Tony Hoagland’s piece in Harper’s, which you can read here, is long and worth the length. His opening salvo is a lament for the state of poetry in schools, and an argument for poetry’s necessity:
. . . poetry is our common treasure-house, and we need its aliveness, its respect for the subconscious, its willingness to entertain ambiguity; we need its plaintive truth-telling about the human condition and its imaginative exhibitions of linguistic freedom, which confront the general culture’s more grotesque manipulations. We need the emotional training sessions poetry conducts us through. We need its previews of coming attractions: heartbreak, survival, failure, endurance, understanding, more heartbreak.
He’s certainly not the first to suggest that students (and sometimes teachers too!) have a difficult time engaging with non-contemporary poetry, but I like his concrete proposal for building a common American cultural vernacular: teach twenty contemporary poems to all students.
Now, I know there’s a lot of talk out there in the education world about Common Core standards, and I’m not going to get into it here (I have my doubts, to put it mildly.). But I do think it’s essential, as does Hoagland that we all share at least some cultural references in common. I’ve written before about the all-university summer reading requirement at Ohio State, and how wonderful that was.
As I used to tell my students, you’ll be awfully embarrassed at your in-laws’ cocktail party/barbecue/mini-golf outing/gallery opening if you don’t know who Hamlet is.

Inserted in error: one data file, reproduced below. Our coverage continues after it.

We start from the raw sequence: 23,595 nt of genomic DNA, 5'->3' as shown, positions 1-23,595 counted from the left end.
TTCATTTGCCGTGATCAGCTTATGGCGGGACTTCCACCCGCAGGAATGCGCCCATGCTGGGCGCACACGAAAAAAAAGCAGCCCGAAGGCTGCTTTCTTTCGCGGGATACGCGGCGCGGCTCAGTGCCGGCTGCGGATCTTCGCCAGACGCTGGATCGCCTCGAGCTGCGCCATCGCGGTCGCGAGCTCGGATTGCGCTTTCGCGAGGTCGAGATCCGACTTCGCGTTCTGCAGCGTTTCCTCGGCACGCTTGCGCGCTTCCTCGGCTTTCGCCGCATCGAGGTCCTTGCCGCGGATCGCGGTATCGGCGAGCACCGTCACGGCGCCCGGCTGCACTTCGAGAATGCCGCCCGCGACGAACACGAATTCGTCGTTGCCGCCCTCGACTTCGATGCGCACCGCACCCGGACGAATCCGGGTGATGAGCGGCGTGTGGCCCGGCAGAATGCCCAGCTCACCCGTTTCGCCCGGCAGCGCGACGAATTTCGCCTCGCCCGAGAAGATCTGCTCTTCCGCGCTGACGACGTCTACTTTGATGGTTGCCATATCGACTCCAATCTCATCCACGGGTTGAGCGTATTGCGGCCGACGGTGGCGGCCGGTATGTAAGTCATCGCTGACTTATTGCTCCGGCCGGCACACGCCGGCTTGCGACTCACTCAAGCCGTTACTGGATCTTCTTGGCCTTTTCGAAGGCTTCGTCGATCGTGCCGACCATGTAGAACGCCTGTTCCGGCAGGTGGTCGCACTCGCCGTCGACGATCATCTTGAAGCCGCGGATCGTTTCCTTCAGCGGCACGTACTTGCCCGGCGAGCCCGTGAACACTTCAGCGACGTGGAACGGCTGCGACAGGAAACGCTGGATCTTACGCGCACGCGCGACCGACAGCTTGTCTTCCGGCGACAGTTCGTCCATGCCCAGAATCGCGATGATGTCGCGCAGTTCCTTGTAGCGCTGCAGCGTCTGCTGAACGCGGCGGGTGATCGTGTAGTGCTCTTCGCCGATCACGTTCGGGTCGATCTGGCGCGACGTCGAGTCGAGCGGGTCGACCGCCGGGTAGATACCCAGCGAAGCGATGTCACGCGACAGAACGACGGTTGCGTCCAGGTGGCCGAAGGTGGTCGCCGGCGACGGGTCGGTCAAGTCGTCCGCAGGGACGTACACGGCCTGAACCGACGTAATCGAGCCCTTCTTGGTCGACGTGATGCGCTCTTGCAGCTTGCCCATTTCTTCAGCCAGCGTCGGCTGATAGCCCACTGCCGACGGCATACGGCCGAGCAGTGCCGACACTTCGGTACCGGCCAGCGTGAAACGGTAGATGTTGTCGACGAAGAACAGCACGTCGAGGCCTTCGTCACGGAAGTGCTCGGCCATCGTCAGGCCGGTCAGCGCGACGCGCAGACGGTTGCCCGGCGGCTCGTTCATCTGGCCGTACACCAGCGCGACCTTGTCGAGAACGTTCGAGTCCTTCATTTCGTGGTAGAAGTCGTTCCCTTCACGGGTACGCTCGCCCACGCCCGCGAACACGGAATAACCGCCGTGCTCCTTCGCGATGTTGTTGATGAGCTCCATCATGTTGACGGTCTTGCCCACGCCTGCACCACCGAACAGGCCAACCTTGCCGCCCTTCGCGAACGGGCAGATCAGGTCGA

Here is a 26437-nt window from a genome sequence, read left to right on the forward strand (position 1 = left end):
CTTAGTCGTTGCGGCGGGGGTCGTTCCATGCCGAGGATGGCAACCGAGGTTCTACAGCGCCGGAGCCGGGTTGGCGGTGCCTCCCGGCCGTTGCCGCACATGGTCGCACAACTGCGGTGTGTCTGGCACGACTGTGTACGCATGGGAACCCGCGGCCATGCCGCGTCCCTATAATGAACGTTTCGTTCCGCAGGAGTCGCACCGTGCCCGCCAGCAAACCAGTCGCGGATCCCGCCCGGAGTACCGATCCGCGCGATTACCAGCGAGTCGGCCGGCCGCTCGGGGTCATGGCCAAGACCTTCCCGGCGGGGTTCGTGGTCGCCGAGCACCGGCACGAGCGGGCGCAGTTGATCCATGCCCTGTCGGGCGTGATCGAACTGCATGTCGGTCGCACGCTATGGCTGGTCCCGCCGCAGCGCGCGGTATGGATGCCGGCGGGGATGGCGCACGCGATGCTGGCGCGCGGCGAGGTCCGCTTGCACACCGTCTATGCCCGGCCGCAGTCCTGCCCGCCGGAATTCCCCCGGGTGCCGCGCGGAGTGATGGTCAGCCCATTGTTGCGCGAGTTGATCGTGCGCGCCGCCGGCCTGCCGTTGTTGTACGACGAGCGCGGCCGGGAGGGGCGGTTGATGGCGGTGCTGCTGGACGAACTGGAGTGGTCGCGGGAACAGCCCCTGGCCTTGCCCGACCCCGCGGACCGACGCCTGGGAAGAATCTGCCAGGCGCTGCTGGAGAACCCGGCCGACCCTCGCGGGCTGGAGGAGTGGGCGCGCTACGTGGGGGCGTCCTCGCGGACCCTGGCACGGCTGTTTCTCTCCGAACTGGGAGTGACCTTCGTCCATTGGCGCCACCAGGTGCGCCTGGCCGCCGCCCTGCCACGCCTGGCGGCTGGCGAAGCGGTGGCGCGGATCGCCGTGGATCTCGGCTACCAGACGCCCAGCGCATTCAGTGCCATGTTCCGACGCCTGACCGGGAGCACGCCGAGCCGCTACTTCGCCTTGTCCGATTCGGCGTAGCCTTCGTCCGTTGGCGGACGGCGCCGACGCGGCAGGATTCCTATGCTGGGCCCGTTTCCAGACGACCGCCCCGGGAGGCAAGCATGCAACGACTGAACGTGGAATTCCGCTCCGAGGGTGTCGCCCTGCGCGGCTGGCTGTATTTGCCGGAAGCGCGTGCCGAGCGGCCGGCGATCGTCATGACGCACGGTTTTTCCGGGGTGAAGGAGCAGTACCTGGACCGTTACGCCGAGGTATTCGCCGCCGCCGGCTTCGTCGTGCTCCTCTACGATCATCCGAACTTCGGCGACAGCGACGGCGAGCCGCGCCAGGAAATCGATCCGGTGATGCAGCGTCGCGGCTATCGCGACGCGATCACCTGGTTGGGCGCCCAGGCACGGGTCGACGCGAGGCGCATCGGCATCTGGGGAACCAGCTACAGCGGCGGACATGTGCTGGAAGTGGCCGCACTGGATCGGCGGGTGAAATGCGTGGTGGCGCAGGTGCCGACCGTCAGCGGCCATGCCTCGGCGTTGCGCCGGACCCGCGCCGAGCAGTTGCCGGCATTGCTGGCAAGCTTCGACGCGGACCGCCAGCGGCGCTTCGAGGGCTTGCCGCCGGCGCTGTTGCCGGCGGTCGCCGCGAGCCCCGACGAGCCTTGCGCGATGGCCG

What I especially like about Mr. Hoagland’s piece is his suggestion that we do not jettison the classics, but rather work backwards toward them:
The cultural chain has been broken, as anyone paying attention knows. Moreover, the written word always needs renewal. Art must be recast continually. “Dover Beach” and “My mistress’ eyes are nothing like the sun” are not lost, but instead are being rewritten again and again, a hundred times for each new generation. Culture is always reanimating itself, and when it does so, it validates, reorganizes, and reinvigorates the past as well as the present.
If anthologies were structured to represent the way that most of us actually learn, they would begin in the present and “progress” into the past. I read Lawrence Ferlinghetti before I read D. H. Lawrence before I read Thomas Wyatt. Once the literate appetite is whetted, it will keep turning to new tastes. A reader who first falls in love with Billy Collins or Mary Oliver is likely then to drift into an anthology that includes Emily Dickinson and Thomas Hardy.
Brilliant. And true; pairing contemporary poems with older poems is an excellent teaching method, in my experience. Students are surprised (and thrilled) to learn just how sex-filled John Donne’s poetry is (oh is it ever), and that a good number of Shakespeare’s sonnets were written to a man.
You’ll find the list of twenty poems that Mr. Hoagland recommends at the end of his essay. I’d add Gwendolyn Brooks’s “We Real Cool” and “Ecstatic in the Poison” by Andrew Hudgins. Which poem or poems would you add?